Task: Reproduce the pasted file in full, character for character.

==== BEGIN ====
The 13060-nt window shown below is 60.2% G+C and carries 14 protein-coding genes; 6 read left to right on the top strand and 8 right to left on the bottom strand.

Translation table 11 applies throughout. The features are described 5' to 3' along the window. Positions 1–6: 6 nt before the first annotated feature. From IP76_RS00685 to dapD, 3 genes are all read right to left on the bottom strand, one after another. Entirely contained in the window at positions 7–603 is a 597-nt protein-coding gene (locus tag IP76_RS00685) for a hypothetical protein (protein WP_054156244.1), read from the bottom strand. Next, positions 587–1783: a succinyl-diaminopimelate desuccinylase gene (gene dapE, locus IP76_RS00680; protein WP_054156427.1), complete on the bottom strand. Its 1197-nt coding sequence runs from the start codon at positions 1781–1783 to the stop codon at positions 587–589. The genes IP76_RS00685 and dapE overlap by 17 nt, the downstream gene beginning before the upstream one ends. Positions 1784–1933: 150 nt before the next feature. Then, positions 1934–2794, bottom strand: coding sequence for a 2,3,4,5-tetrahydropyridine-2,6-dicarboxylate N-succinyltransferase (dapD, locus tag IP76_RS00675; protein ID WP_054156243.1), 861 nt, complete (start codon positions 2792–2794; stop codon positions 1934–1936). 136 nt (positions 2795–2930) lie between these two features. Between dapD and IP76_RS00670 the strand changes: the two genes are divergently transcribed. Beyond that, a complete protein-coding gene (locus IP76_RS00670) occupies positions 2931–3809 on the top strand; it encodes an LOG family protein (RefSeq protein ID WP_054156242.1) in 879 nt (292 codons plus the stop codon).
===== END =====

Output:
The 13060-nt window shown below is 60.2% G+C and carries 14 protein-coding genes; 6 read left to right on the top strand and 8 right to left on the bottom strand.

Translation table 11 applies throughout. The features are described 5' to 3' along the window. Positions 1–6: 6 nt before the first annotated feature. From IP76_RS00685 to dapD, 3 genes are all read right to left on the bottom strand, one after another. Entirely contained in the window at positions 7–603 is a 597-nt protein-coding gene (locus tag IP76_RS00685) for a hypothetical protein (protein WP_054156244.1), read from the bottom strand. Next, positions 587–1783: a succinyl-diaminopimelate desuccinylase gene (gene dapE, locus IP76_RS00680; protein WP_054156427.1), complete on the bottom strand. Its 1197-nt coding sequence runs from the start codon at positions 1781–1783 to the stop codon at positions 587–589. The genes IP76_RS00685 and dapE overlap by 17 nt, the downstream gene beginning before the upstream one ends. Positions 1784–1933: 150 nt before the next feature. Then, positions 1934–2794, bottom strand: coding sequence for a 2,3,4,5-tetrahydropyridine-2,6-dicarboxylate N-succinyltransferase (dapD, locus tag IP76_RS00675; protein ID WP_054156243.1), 861 nt, complete (start codon positions 2792–2794; stop codon positions 1934–1936). 136 nt (positions 2795–2930) lie between these two features. Between dapD and IP76_RS00670 the strand changes: the two genes are divergently transcribed. Beyond that, a complete protein-coding gene (locus IP76_RS00670) occupies positions 2931–3809 on the top strand; it encodes an LOG family protein (RefSeq protein ID WP_054156242.1) in 879 nt (292 codons plus the stop codon).